Toddlers Are the Newest Target in the 'Learn to Code' Craze
J Thoendell stashed this in Tech
Thus, we come to the Littlecodr idea that apparently sprung from a hallway conversation between the two founders. Nathan Slee and Alexandra Greenhill created a card game that teaches kids from three to eight-years-old the basics of coding and put the product online for $19 while at the conference. Within 24 hours the pair had already sold 20 sets, a number that’s likely doubled by now.
I wondered, however, at what point it’s appropriate to encourage children to learn HTML and other coding languages, and at what age is it inappropriate? While the brain of a three-year-old is incredibly malleable, couldn’t we wait for a few years before subjecting the poor child to coding? Shouldn’t a three-year-old be spending his/her time exploring, playing and otherwise doing, you know, stuff that three-year-olds like to do?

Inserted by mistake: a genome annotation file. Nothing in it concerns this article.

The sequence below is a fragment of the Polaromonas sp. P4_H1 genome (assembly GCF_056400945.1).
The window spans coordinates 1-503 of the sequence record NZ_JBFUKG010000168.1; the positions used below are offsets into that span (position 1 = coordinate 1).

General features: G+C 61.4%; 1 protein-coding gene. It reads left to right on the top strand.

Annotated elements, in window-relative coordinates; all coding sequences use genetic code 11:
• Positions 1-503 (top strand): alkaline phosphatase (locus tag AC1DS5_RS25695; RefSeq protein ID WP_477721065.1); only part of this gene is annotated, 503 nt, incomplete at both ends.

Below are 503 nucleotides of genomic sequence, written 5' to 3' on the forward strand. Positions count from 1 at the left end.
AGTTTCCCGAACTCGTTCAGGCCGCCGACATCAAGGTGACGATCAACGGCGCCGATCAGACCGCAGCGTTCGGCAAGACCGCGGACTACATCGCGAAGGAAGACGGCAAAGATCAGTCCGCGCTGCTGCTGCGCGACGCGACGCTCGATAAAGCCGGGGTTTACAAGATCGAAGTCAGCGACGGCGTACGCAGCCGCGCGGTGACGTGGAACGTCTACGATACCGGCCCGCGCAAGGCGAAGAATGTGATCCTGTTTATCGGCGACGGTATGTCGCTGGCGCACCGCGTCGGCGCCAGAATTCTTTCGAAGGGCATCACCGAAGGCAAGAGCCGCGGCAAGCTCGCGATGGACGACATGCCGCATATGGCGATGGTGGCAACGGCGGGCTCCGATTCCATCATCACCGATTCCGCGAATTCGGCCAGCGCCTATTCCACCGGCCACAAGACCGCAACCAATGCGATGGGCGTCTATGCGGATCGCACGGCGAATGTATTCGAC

We sought out the opinions of some colleagues who gave us differing, but interesting answers.
Ian Jeffery, someone we’ve quoted extensively throughout his former position as general manager of the FounderFuel startup accelerator, is now at Montreal’s PasswordBox as head of marketing.
His two boys are 2 and 5, and he doesn’t feel that the issue is too big of a deal: if his boys want to play soccer, they can play soccer. If they want to learn code then they can learn code, but he won’t impose anything on them.
“Coding is just one other thing,” he told BetaKit. “Everyone one has different interests and if they want to do it, then they can do it. They’re small human beings and they should be able to make their own decisions.”